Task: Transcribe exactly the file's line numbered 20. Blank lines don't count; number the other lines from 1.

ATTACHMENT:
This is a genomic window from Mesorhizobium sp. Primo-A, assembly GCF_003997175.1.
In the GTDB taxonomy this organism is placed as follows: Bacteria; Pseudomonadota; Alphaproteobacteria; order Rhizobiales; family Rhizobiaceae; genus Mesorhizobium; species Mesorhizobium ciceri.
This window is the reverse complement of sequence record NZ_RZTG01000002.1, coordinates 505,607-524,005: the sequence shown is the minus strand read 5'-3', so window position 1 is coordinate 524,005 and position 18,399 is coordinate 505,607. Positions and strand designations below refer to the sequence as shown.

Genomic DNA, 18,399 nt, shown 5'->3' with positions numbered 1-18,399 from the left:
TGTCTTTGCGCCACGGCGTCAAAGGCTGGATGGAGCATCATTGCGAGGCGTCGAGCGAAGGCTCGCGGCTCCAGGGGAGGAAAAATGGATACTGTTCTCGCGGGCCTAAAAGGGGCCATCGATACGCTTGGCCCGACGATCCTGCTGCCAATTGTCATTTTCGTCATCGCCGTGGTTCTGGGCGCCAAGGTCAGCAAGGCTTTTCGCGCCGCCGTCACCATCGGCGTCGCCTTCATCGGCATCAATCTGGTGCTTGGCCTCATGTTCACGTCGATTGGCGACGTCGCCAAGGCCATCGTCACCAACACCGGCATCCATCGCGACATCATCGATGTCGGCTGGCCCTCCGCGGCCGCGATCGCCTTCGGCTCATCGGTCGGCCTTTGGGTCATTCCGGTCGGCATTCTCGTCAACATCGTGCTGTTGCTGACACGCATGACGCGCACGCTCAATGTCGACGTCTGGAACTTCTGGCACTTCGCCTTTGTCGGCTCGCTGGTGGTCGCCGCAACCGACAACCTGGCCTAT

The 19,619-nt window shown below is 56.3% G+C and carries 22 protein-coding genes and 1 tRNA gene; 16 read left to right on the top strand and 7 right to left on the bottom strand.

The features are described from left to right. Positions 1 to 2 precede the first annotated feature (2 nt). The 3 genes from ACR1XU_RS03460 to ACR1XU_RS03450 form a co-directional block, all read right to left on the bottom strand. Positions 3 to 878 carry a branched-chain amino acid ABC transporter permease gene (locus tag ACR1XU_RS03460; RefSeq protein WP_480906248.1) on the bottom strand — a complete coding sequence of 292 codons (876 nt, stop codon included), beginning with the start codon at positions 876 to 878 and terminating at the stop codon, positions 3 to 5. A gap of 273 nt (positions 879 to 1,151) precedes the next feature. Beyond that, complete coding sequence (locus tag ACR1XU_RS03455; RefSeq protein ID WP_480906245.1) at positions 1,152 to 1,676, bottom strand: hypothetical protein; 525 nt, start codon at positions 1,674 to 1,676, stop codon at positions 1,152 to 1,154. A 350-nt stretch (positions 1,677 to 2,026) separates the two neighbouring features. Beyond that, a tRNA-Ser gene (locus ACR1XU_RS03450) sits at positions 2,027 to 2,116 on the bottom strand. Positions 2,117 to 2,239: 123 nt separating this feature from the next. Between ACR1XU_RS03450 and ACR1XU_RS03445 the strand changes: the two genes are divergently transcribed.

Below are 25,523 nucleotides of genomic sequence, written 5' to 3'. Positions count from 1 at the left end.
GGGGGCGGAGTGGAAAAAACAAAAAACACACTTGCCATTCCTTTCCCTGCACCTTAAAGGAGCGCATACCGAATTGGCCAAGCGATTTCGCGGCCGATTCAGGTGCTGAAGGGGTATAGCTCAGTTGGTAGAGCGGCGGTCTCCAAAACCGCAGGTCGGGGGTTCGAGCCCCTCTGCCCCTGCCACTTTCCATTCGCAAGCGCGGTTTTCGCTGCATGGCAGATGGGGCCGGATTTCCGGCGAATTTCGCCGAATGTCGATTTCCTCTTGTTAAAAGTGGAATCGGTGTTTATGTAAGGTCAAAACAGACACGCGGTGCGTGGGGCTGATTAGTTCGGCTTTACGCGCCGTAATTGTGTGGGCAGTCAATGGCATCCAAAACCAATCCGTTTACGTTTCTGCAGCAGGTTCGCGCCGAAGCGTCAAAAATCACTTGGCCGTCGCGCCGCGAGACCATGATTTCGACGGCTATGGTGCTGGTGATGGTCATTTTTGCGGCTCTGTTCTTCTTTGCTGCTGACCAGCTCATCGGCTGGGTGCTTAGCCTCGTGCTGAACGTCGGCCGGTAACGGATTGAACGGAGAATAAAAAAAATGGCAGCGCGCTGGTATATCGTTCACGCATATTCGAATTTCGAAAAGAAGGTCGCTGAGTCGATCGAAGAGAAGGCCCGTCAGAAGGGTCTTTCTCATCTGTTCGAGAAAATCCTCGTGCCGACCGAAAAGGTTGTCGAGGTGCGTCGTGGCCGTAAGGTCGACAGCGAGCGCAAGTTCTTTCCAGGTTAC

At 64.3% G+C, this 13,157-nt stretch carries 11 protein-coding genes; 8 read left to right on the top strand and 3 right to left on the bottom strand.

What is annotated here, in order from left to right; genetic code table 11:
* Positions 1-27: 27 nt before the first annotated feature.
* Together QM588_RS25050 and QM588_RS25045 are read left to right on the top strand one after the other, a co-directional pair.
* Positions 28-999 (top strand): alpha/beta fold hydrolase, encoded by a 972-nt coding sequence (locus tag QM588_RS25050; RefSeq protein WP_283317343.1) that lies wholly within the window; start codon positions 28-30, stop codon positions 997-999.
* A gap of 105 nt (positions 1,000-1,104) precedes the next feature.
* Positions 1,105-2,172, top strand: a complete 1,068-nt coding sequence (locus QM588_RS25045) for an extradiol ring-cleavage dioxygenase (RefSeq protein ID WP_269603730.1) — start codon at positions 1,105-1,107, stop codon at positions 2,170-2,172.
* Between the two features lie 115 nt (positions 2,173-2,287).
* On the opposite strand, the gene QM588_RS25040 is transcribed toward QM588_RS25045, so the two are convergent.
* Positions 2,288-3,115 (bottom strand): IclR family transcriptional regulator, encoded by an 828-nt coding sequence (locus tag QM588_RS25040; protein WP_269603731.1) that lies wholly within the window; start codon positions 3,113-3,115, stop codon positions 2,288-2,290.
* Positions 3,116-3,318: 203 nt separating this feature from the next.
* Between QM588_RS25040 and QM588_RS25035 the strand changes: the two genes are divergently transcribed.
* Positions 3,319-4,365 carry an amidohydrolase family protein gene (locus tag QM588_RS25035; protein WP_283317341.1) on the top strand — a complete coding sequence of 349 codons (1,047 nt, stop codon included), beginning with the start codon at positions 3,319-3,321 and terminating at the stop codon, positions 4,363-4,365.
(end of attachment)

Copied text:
* Positions 3,116-3,318: 203 nt separating this feature from the next.